A teacher’s union has called for the closure of Ndooni Primary School in Kitui County after a female teacher was killed and lynched under mysterious circumstances.
Daisy Mbathe Mbaluka (pictured) was reportedly heading to school for the new term on Monday morning when she was attacked.
Kenya Union of Post Primary Education Teachers (Kuppet) said she was murdered following protests over poor examination results at the school.
“Kuppet is alarmed by the rising cases of violent attacks on public school teachers around the country, the most brutal of these was witnessed in Kitui where a teacher was lynched by parents protesting poor results,” said Kuppet Secretary-General Akelo Misori.
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He added: “They mercilessly attacked her with machetes before lynching her in broad daylight.”
Kuppet urged Education Cabinet Secretary George Magoha to close the school to allow for proper investigation.
“It is inconceivable that learning can take place in the environment created by this killing. You need to put in mind that the teachers are also parents,” Misori said.
Kuppet also asked Teacher Service Commission (TSC) to withdraw teachers from the school because keeping them after the killing would be tantamount to rewarding a community that has demonstrated abhorrence for education.
It called for the investigation by the Directorate of Criminal Investigation (DCI) and the arrest of the perpetrators.
“In addition, we urge the Director of Criminal Investigation, George Kinoti to diligently investigate cases in at least six other counties where parents protesting poor examination results have invaded schools and attacked or evicted teachers,” Misori said.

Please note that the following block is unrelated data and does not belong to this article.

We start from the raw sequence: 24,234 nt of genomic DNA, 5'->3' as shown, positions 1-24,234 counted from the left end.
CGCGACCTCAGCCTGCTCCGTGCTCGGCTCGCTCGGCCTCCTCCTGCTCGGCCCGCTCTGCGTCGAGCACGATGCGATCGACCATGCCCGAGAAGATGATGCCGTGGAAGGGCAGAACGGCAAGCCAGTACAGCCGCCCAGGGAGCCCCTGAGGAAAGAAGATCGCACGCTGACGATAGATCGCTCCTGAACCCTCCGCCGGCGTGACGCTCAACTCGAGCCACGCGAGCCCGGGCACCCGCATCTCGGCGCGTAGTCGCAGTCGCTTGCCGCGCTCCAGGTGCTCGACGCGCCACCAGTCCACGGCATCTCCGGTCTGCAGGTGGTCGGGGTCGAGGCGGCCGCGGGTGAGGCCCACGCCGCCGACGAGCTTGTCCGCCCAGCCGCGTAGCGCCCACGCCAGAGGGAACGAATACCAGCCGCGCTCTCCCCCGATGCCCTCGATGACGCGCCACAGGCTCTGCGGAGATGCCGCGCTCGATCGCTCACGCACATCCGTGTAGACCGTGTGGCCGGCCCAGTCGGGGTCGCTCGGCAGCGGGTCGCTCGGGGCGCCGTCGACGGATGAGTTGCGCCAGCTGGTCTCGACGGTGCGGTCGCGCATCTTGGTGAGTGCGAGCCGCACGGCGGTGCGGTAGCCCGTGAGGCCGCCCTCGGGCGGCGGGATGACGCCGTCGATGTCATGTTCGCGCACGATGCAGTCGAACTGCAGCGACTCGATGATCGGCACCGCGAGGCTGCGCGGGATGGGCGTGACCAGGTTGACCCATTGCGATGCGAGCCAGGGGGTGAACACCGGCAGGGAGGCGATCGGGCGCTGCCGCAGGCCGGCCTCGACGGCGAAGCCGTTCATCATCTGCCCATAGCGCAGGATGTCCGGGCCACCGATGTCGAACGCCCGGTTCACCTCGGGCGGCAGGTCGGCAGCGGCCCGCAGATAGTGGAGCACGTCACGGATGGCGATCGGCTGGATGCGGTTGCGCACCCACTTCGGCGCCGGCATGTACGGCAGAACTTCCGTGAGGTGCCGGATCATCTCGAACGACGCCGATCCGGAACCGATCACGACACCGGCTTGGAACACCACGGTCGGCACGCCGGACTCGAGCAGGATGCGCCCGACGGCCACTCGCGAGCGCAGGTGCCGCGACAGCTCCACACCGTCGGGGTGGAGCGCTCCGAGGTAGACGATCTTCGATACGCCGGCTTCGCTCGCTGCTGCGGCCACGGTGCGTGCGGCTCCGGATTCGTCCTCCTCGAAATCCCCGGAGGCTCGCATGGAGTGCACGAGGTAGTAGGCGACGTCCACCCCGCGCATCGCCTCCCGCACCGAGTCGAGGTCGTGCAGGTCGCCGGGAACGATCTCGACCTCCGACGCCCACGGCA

The union said they have information from as far as Taita-Taveta where in Kongononyi Primary School parents also protested.
Others are in Malera Primary School and Kwoyo Kodalo Secondary School, both in Migori county, Kigoma primary School in Mwatate and Makhokho Secondary School in Kakamega county, Chavavo primary school in Vihiga among others.
“All these are cases where teachers now live in fear simply because of Kenya national examination results of 2019,” said Misori.
He added: “What we will not accept is when criminality is vented towards teachers when other aspects of our schools do not provide a conducive environment for the success of these institutions.”
He said all education stakeholders are concerned when children fail exams, but that should not warrant any criminal activity.
He noted that as important are teachers to the performance of schools, so are the learners, the environment and the parents themselves.
“We urge school management boards to carefully diagnose the cause of poor performance in each institution,” Misori said.
The union noted that close cooperation between parents and teachers is ever essential for the running of schools, to bridge the huge resource gap many schools face.